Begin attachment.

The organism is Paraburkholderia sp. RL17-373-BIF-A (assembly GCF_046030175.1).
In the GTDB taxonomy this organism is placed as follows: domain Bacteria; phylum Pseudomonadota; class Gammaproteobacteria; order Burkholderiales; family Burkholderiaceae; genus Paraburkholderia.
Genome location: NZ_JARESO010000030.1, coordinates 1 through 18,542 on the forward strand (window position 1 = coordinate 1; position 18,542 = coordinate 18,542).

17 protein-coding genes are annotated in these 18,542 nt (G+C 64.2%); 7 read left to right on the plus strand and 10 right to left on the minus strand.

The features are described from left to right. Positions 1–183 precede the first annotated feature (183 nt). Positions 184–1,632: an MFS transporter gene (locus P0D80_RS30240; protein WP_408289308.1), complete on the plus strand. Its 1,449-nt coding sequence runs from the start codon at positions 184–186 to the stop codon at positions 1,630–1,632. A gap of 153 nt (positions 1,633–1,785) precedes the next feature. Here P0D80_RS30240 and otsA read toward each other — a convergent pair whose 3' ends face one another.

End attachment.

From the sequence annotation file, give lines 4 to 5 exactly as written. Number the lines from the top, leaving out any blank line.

17 protein-coding genes are annotated in these 18,542 nt (G+C 64.2%); 7 read left to right on the plus strand and 10 right to left on the minus strand.

The features are described from left to right. Positions 1–183 precede the first annotated feature (183 nt). Positions 184–1,632: an MFS transporter gene (locus P0D80_RS30240; protein WP_408289308.1), complete on the plus strand. Its 1,449-nt coding sequence runs from the start codon at positions 184–186 to the stop codon at positions 1,630–1,632. A gap of 153 nt (positions 1,633–1,785) precedes the next feature. Here P0D80_RS30240 and otsA read toward each other — a convergent pair whose 3' ends face one another.